On the right hon. Gentleman’s first question, in all honesty the answer is as soon as possible. Discussion is taking place at local level, not least because for the trials to be successful we need people in the areas that have been identified to be up for taking part. I hope that he will bear with that process, because I believe that the right approach is to win support and involvement so that the trials work successfully.

On the right hon. Gentleman’s second question, I repeat what I have said before about badgers with TB. As he will be well aware from his knowledge and expertise, there is a practical difficulty in attempting to identify badgers that have the disease, because there is not yet a reliable in-field test. There is provision in legislation for those responsible to take what they regard as appropriate action on badgers or any animals that are clearly very sick and on their last legs, if it is to relieve easily visible suffering. That is on the statute book and has remained there for quite some time.

If regulation is wrong, we take action. Why did we appeal against the judgment on pesticides in the Downs case? It was precisely because we thought it was right to do so. We have opposed Europe’s wish to get us to agree to new controls on pesticides, because nobody can answer the question of what that would mean for the availability of particular substances. The Government have been leading in Europe on arguing that case.

The hon. Member for Argyll and Bute (Mr. Reid) made an important point about electronic identification for sheep. I have met sheep farmers from right across the country, and I know that a lot of them are very concerned about that. I am on record as saying that the costs outweigh the benefits, which is why we pushed for, and succeeded in getting, a delay in implementation and why we were able to get the slaughter derogation. It is why we are currently trying in the Standing Committee on the Food Chain and Animal Health to get agreement that recording can be done by third parties—in other words, at the market, not on the farm. That would significantly reduce the burden on farmers.

I have just written to all my fellow Agriculture Ministers in Europe to say that if we get that change, there will be a pretty strong case for saying that an electronic tag needs to be put on a sheep’s ear only when it is about to leave the farm holding. That would require the European Commission to come forward with a change to regulation, and for that to happen we need other member states to come forward and support the UK and other countries such as Ireland, Hungary and one or two others that have been expressing concern about sheep EID.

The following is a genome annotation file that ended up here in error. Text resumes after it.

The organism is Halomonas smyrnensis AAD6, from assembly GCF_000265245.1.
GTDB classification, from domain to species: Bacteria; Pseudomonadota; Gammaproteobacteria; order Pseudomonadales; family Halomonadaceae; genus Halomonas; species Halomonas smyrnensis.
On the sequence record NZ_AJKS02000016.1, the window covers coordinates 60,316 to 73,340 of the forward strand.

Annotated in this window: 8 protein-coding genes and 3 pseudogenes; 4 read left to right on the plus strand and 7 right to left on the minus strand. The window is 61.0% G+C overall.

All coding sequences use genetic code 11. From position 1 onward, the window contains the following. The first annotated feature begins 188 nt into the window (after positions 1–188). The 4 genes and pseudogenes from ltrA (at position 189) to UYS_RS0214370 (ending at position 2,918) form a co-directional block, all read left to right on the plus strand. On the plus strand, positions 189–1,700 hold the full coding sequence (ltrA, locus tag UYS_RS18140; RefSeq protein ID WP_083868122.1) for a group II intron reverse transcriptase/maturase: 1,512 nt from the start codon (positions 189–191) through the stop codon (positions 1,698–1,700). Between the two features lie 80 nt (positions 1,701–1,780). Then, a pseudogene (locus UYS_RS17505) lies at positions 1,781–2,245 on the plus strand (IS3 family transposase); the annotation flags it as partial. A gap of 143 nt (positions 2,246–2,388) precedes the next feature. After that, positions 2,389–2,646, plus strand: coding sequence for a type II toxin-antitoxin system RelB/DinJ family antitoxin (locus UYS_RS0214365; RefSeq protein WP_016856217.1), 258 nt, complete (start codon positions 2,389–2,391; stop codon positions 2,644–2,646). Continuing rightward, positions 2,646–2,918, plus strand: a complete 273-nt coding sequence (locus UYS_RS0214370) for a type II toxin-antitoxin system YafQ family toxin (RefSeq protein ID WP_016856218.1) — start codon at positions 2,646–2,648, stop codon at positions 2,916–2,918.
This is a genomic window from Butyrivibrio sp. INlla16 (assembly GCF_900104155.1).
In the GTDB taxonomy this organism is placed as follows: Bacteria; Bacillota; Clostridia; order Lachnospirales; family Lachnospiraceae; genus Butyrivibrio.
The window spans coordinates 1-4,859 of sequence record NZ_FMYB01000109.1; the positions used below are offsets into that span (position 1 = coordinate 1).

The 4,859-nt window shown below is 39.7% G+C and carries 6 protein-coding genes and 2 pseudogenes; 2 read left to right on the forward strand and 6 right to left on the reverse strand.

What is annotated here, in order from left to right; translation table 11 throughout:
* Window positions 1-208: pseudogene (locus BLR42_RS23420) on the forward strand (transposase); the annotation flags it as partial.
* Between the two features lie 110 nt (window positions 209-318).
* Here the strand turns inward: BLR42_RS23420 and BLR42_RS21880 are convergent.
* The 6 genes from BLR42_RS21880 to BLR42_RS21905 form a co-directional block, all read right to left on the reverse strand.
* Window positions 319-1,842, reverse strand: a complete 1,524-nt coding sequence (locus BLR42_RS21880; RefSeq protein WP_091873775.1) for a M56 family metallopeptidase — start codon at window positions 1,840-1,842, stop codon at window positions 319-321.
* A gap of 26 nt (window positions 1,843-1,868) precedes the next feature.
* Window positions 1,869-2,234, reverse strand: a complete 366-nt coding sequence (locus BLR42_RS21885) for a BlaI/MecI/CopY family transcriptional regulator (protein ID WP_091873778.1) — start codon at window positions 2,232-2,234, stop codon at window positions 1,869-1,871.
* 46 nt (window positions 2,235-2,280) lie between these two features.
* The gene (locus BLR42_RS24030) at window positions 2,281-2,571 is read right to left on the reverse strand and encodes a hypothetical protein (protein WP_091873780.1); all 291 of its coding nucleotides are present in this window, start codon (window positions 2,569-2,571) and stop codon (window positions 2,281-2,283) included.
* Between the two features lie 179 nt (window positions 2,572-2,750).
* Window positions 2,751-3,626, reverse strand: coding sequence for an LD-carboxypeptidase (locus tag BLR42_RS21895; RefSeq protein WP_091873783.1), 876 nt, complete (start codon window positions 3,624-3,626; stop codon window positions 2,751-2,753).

That change would save farmers from having to scour the hills and tops from the date of implementation to find their sheep and attach ear tags. As we know, in any given year 10 to 15 per cent. of the tags may fall out, so they would have to be found and replaced. The change would be a practical step. It is different from third-party reporting, which can be brought in by comitology. It would require a revision to regulation, which depends on the Commission. I assure the House the I will continue to press the point, but I need support from other member states.

Before the Secretary of State moves on from regulation, may I ask him whether he would be willing to enter into a dialogue with the industry about fallen stock? It seems perfectly obvious to me that there has been no demonstrable improvement in animal health, or indeed human health, from the ludicrous and expensive restrictions on what farmers have to do with carcases, which are not even enforceable. It would be prudent for him at least to revisit the case for biodigesters on site and take a more relaxed view of what happens to fallen stock in the real world. He knows as well as I do that much of the time, fallen stock is not found before it has been consumed by wildlife.

I accept the hon. Gentleman’s point about the facts of geography and remoteness in some of our farming communities. I will happily reflect on his point and respond to him, but it is important that we continue to take steps to prevent any spread of disease. That, of course, is what lies behind the fallen stock measures that we have in place.

The Secretary of State has been generous in giving way. The fallen stock system was introduced because of the bovine spongiform encephalopathy prion. We now know that there is no BSE in sheep and that the existence of prions in the cattle population is greatly reduced. Does the right hon. Gentleman think that it is now time to examine the whole fallen stock system and ascertain whether the regulation is too burdensome and disproportionate?